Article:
In vivo detection of GABA and glutamate with MEGA-PRESS: Reproducibility and gender effects

Ruth L. O'Gorman, Lars Michels, Richard A. Edden, James B. Murdoch, Ernst Martin

Research output: Contribution to journalArticlepeer-review

140 Scopus citations


Purpose: To evaluate the reproducibility of γ-amino-butyric acid (GABA) and glutamate concentrations derived using three different spectral fitting methods, and to investigate gender-related differences in neurotransmitter levels. Materials and Methods: Single voxel MEGA-edited PRESS MR spectra were acquired from a 30-mL voxel in the dorso-lateral prefrontal cortex in 14 adult volunteers (7 female) at 3 Tesla (3T). For each participant, four consecutive resting spectra were acquired within the same scanning session. Metabolite concentrations were derived using LCModel, jMRUI, and locally written peak fitting software. The within-session reproducibility for each analysis method was calculated as the average coefficient of variation (CV) of the GABA and Glx (glutamate+glutamine) concentrations. Gender differences in GABA and Glx were evaluated using a two-tailed unpaired t-test. Results: LCModel provided the best reproducibility for both GABA (CV 7%) and Glx (CV 6%). GABA, Glx, and glutamate concentrations were significantly higher in the male participants, (P = 0.02, P = 0.001, and P < 0.001, respectively). Conclusion: GABA and glutamate can be quantified in vivo with high reproducibility (CV 6-7%) using frequency-domain spectral fitting methods like LCModel. However, the GABA and glutamate concentrations vary significantly between men and women, emphasizing the importance of gender-matching for studies investigating differences in neurotransmitter concentrations between mixed-cohort groups.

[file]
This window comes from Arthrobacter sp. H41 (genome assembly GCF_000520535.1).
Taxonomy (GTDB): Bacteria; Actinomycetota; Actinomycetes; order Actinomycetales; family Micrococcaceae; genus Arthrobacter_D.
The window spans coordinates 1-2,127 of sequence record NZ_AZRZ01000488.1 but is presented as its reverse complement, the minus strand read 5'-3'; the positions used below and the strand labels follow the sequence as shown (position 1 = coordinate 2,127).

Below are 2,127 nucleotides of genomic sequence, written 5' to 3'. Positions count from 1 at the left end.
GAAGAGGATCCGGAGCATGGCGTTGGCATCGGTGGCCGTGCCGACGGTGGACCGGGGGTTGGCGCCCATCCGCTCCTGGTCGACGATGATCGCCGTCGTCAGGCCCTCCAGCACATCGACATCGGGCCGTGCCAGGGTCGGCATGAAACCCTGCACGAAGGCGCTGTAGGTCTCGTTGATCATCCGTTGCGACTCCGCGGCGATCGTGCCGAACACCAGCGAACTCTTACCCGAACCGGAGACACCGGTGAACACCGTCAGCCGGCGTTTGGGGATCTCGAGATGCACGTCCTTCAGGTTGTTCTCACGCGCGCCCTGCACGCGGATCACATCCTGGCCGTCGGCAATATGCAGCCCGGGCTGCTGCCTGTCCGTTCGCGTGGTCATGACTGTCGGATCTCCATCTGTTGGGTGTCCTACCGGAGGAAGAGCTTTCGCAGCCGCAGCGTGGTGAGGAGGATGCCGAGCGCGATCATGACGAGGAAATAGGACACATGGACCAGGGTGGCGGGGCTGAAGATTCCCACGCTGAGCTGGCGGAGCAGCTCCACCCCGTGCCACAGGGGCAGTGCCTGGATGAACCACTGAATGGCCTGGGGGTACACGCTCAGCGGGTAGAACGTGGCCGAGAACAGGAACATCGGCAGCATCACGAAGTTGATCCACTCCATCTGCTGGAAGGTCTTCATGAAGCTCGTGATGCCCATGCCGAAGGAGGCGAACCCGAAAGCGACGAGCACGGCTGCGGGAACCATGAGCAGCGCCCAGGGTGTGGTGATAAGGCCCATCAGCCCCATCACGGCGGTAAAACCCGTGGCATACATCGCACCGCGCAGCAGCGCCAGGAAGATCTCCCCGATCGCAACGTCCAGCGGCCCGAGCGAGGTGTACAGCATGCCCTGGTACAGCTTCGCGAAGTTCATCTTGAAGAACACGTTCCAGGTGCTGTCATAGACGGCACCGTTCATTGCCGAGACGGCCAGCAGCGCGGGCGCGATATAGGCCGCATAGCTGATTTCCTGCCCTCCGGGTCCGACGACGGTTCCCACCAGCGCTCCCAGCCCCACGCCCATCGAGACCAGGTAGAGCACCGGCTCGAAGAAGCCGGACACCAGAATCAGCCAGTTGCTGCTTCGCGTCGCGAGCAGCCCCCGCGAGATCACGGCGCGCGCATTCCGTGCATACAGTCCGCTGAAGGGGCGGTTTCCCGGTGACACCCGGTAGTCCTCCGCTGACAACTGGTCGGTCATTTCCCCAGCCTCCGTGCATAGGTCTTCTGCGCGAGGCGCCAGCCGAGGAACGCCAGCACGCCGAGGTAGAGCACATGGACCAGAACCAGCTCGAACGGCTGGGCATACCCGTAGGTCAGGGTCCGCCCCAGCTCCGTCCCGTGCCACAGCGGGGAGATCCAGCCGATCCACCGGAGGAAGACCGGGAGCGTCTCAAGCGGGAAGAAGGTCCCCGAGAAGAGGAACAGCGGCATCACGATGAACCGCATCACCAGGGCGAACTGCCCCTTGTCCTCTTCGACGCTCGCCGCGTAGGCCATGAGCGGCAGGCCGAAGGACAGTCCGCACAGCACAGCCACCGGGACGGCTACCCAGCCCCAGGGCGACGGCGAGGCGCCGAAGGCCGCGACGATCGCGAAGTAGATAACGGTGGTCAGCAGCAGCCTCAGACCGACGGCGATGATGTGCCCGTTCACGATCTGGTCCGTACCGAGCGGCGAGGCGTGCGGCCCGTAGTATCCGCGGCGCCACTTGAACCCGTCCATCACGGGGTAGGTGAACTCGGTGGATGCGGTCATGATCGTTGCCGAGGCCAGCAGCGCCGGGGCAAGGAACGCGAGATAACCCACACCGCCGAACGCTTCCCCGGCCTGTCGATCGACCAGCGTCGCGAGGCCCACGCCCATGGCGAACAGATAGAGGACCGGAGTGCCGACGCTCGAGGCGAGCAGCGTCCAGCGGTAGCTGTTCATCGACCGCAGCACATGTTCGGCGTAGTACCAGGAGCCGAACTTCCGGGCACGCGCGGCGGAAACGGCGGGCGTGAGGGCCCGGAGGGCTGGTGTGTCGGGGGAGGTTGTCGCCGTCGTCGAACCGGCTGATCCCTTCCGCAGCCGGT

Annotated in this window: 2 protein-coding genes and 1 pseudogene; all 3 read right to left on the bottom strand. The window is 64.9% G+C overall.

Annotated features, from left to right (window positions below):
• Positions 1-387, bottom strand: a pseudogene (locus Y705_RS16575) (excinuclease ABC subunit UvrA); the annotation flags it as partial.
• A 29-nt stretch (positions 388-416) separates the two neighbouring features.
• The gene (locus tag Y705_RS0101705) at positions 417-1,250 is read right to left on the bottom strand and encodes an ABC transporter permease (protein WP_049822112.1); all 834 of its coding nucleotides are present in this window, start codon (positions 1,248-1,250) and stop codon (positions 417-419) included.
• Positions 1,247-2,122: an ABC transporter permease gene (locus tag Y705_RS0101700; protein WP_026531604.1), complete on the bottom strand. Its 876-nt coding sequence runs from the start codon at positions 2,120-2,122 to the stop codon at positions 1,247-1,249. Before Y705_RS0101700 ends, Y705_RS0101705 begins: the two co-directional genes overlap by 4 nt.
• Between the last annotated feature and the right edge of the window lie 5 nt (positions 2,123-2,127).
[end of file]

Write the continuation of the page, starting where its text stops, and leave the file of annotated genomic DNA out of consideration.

Original languageEnglish (US)
Pages (from-to)1262-1267
Number of pages6
JournalJournal of Magnetic Resonance Imaging
Issue number5
StatePublished - May 2011


  • GABA
  • MR spectroscopy
  • gender differences
  • glutamate
  • reproducibility of results

ASJC Scopus subject areas

  • Radiology Nuclear Medicine and imaging


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